Systems and Integrative Biology (SIB) Program Director: Stefan Maas Integrative, regulatory and/or developmental processes of higher organisms and their functional components Diverse experimental approaches- molecular and cellular to behavioral and computational- to explore integrated and complex biological problems Strong emphasis on systems/integrative biology through coursework, seminars or other programmatic activities Research opportunities including, but not limited to, physiology, biomedical engineering, behavioral sciences and cellular signaling New programs focused on neuroscience should apply to the jointly sponsored neuroscience program
Common Review Questions How do you weigh the value-added or impact of the T32 training program against other factors? How do you determine the number of recommended trainee positions? How do you evaluate the rationale for the use of trainee positions, i.e. number of years on grant and when supported? How do you weigh the breadth of a program vs. its scientific focus?
Common Reviewer Questions How do you weigh the value-added or impact of the T32 training program against other factors? Comments: It depends on how the T32 program fits into the institution’s broader training efforts. In some cases the T32 program has a distinct impact for its trainees. In other cases the features of a T32 training program may be reflected by a larger program that meets NIGMS objectives. NIGMS recognizes the value of established programs that provide effective interdisciplinary training and programmatic activities to trainees and other students in a broader program. Established programs must ensure training evolves with the field of science and responds effectively to student needs and outcomes.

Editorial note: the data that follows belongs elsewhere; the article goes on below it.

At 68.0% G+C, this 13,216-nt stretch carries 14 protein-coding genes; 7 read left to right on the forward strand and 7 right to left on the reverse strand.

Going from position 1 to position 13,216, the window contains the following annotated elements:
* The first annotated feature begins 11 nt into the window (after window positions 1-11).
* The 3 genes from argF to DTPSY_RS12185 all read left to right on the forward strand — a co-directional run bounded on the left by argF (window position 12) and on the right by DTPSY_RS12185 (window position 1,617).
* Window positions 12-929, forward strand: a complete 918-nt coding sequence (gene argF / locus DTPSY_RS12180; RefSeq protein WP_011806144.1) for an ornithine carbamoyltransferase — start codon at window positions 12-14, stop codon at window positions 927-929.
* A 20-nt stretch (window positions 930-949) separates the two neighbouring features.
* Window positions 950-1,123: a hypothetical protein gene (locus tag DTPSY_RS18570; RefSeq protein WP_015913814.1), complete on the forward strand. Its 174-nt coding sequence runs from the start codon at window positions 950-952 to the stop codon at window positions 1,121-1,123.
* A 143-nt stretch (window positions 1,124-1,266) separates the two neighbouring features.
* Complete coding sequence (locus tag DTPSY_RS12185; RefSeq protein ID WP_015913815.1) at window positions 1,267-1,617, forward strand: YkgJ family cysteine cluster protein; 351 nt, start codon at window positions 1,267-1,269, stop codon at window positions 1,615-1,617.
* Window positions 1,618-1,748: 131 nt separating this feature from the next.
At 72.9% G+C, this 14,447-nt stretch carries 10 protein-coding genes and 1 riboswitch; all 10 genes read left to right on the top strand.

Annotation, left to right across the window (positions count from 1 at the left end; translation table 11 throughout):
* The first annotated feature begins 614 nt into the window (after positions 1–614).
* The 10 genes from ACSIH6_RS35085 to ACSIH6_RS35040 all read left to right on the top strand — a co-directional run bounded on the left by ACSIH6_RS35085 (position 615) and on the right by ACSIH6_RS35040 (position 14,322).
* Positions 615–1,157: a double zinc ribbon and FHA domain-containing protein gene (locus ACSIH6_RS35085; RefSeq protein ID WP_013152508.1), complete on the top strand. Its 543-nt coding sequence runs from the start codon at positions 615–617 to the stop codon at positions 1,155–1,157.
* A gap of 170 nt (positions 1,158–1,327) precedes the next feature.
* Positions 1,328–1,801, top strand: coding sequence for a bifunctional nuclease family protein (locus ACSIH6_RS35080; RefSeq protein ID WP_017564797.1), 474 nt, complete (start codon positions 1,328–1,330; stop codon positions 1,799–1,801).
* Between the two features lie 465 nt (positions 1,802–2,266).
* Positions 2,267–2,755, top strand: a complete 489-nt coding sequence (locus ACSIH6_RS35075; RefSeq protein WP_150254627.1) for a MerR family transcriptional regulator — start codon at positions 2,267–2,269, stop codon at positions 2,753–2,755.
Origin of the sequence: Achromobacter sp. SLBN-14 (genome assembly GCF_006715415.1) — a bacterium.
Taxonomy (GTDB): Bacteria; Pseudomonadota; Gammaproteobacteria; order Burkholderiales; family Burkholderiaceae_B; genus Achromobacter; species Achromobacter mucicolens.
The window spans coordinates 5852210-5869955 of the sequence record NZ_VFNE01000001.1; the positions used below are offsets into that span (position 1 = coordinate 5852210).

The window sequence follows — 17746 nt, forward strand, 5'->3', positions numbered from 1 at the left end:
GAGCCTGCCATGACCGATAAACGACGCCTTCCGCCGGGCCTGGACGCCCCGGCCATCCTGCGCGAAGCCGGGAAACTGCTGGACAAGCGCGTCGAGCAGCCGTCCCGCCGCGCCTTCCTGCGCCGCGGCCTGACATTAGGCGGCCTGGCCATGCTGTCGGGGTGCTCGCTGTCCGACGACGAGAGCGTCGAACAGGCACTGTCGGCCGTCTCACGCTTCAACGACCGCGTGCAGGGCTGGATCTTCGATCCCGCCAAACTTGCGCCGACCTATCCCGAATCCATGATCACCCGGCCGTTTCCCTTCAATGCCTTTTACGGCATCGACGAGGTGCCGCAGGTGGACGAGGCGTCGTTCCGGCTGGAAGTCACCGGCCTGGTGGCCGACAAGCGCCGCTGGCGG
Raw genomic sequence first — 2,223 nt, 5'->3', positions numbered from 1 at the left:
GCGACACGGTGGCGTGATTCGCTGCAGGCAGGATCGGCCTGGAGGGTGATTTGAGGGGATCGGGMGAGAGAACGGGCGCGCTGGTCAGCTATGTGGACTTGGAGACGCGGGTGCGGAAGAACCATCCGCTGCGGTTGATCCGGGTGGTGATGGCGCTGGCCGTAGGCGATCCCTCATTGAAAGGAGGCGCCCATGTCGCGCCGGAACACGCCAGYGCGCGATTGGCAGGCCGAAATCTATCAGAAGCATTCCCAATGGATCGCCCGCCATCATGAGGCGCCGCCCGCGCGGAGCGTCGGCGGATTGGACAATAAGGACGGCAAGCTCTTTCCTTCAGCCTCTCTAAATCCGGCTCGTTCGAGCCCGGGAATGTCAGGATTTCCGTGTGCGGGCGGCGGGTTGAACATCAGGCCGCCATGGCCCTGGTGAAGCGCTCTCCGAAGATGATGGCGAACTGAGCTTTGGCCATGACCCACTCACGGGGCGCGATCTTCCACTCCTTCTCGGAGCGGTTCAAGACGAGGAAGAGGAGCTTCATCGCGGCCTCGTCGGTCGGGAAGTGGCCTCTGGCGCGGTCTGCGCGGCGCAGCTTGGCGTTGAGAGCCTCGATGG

Common Reviewer Questions How do you determine the number of recommended trainee positions? Comments: The reviewer recommendation depends on both the size and quality of the relevant matriculant pool and for renewals, on recent trainee outcomes. In general, the maximum recommendation should be no more than half the number of eligible students, considering other sources of training support for the pool.
Common Reviewer Questions How do you evaluate the rationale for the use of trainee positions, i.e. number of years on grant and when supported? Comments: The number of years and timing of support varies from program to program, but should be justified. Early graduate year support is strongly recommended to provide common training, cohesiveness, and time of greatest impact on training. It is common for programs to support students in years 1 and 2, or 2 and 3. Strong justification is required for other options.
Common Reviewer Questions How do you weigh the breadth of a program vs. its scientific focus? Comments: NIGMS strongly encourages applications that propose fundamental, interdisciplinary training essential for future biomedical researchers. All programs should include development of contemporary quantitative or computational skills. Predoctoral training programs should offer broad training that may lead to one or more specialized scientific areas.